"Where geometry treats fixed metric properties and shapes, topology, by contrast, treats of structures capable of undergoing variation through operations of stretching, squeezing, or folding while retaining its structure. Here the distinction between topology and geometry should not be understood mathematically in terms of two different ways of approaching space, but rather philosophically as two distinct aspects of substance. The topological domain refers to the domain of how the virtual powers of a substance are organized, whereas the geometrical refers to how substances are actualized in locally fixed qualities."

The idea of applying this to leftward politics that defines both a topological and geometrical critique of the virtual powers of Capitalism, its organization as well as how its power is manifested or actualized locally might help bring about a new form political critique. Against any epistemological critique Levi offers us onticology: "What onticology instead recommends is a particular attentiveness to fields of action among objects that enter into exo-relations with one another, examining how these inter-actions produce a variety of local manifestations in a diffraction pattern." In an Interview over on Philosophy In a Time of Error we learn that diffraction pattern derives from Karen Barad's work Meeting the Universe Halfway:

"A diffraction pattern is what occurs when waves intersect with one another. You throw a pebble into a pond and then you throw another pebble into a pond. Both pebbles create concentric patterns of waves. At some point these waves intersect creating a distinctive pattern as a result of the differences embodied in both of the waves. This is the perfect metaphor. Rather than thinking of one object overdetermining all the other objects by actively giving form to those objects, we should instead think of objects on a flat ontological plain among one another creating distinctive diffraction patterns as their differences interact with one another."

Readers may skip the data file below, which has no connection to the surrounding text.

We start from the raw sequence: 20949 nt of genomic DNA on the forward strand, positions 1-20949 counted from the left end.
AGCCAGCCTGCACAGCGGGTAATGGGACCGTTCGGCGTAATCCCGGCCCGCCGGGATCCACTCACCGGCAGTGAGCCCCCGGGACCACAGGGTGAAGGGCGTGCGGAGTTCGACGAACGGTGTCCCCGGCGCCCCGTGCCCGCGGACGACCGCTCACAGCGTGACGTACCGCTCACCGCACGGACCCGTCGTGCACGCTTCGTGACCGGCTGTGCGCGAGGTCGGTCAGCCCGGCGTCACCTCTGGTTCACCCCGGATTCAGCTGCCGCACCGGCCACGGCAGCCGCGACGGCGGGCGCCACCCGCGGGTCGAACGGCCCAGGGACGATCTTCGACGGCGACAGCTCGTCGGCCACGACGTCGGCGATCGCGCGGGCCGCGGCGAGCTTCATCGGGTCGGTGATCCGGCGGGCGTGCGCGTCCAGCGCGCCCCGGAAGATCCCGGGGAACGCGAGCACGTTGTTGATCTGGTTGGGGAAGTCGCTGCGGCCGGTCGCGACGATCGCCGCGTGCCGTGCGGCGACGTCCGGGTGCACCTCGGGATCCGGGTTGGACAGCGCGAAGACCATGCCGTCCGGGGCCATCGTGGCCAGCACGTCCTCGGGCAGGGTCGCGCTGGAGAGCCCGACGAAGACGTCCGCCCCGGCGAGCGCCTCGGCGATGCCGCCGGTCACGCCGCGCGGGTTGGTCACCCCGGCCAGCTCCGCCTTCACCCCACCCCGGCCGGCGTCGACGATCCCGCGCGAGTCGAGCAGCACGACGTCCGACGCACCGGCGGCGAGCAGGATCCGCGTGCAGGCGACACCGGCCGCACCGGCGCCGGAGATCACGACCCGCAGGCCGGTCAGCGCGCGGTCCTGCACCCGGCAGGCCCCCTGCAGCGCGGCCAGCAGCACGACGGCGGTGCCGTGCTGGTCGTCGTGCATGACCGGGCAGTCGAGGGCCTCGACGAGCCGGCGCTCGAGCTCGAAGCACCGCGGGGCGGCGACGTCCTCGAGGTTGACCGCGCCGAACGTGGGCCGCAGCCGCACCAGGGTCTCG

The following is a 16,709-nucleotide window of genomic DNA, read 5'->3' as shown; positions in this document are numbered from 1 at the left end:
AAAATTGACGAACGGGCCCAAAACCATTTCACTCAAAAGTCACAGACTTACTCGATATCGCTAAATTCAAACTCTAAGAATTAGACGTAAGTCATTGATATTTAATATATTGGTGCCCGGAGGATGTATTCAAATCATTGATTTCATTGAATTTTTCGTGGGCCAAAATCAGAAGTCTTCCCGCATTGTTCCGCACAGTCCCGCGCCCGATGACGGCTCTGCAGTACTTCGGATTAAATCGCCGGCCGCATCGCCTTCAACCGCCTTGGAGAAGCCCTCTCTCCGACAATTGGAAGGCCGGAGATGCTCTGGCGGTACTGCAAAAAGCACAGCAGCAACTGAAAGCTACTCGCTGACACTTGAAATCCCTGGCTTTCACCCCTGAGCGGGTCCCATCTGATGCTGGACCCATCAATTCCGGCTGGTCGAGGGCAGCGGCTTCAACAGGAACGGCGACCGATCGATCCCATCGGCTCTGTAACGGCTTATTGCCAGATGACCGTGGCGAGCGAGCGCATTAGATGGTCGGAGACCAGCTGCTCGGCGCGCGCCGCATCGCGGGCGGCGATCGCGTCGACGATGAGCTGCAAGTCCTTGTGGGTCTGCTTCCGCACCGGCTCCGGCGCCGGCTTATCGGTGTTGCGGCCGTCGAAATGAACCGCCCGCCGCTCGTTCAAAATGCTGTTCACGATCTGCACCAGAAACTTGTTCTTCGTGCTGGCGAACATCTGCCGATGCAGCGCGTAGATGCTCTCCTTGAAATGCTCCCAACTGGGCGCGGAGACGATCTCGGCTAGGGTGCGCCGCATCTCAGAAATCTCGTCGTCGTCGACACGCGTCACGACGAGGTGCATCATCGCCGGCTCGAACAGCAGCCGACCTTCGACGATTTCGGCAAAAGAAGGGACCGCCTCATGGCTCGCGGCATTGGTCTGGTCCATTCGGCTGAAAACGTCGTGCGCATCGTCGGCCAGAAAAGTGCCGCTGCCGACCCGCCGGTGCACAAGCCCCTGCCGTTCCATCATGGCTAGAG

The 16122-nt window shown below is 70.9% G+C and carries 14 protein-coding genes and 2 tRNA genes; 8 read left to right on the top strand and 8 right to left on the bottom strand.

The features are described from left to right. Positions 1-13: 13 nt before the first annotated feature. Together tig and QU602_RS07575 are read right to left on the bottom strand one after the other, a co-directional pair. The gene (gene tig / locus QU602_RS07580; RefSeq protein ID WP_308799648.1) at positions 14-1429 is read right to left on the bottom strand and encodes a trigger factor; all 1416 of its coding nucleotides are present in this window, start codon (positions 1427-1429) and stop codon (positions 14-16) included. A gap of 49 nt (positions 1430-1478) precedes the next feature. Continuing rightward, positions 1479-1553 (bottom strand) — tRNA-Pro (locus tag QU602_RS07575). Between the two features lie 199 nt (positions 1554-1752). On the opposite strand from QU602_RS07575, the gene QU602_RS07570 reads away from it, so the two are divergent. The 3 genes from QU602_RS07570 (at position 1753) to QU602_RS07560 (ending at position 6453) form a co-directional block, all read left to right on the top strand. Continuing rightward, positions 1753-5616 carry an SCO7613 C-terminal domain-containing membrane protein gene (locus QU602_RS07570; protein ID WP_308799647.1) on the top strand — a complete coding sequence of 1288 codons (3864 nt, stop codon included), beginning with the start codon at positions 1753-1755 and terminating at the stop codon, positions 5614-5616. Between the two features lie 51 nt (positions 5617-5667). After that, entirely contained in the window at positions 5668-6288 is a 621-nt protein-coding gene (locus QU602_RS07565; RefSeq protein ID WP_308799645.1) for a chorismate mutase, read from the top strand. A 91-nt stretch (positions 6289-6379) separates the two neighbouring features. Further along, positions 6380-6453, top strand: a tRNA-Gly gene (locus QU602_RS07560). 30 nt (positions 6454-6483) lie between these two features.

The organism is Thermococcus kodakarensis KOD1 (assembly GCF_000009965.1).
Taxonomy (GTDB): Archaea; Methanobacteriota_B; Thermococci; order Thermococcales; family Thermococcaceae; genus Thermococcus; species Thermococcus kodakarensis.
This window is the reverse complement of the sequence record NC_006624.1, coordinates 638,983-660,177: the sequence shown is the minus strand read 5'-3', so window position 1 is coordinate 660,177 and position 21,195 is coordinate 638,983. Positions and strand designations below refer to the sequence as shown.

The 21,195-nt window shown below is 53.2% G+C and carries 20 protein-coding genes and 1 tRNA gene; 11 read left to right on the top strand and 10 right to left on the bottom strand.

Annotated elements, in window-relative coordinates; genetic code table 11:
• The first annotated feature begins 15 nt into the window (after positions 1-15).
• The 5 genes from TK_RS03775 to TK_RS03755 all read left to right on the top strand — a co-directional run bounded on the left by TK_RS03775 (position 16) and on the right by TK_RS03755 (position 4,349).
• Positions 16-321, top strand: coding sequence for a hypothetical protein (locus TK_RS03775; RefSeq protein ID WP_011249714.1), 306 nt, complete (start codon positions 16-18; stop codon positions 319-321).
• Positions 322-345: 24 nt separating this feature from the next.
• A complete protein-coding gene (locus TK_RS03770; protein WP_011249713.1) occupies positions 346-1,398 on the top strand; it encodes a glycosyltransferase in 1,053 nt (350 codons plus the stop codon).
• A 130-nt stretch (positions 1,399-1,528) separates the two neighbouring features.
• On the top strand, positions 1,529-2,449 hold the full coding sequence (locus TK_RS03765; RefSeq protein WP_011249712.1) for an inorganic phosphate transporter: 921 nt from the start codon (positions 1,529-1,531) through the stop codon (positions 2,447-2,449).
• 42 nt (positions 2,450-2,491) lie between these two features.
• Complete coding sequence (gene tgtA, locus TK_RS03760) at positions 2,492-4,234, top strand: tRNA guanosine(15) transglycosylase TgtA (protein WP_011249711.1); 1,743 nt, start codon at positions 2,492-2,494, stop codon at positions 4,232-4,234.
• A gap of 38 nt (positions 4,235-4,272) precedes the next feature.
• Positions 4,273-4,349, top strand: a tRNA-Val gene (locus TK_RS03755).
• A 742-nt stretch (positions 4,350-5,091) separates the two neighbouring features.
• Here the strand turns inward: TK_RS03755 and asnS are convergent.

One might say it is this "struggle of differences" between Capital and its detractors that defines the target that Levi so boldly castigates in his recent essay, saying:

"Block the arteries; block the paths that this hyperobject requires to sustain itself. This is the only way you will tilt the hands of power and create bargaining power with government organs of capital and corporations. You have to hit them where they live, in their arteries. Did anyone ever change their diet without being told that they would die? Your critique is an important and indispensable step, but if you really wish to produce change you need to find ways to create heart attacks and aneurysms. Short of that, your activity is just masturbation. But this requires coming to discern where the arteries are and doing a little less critique of cultural artifacts and ideologies. Yet choose your targets carefully. The problem with the Seattle protests was that they chose idiotic targets and simply acted on impotent rage. A window is not an artery. It doesn’t organize a flow of communication and capital. It’s the arteries that you need to locate."

Somewhere between the topological and geometrical domains resides a target awaiting its actant(s) and onticology just might lead us toward that path of change we so desperately need in our torn and fractured age of political impotence.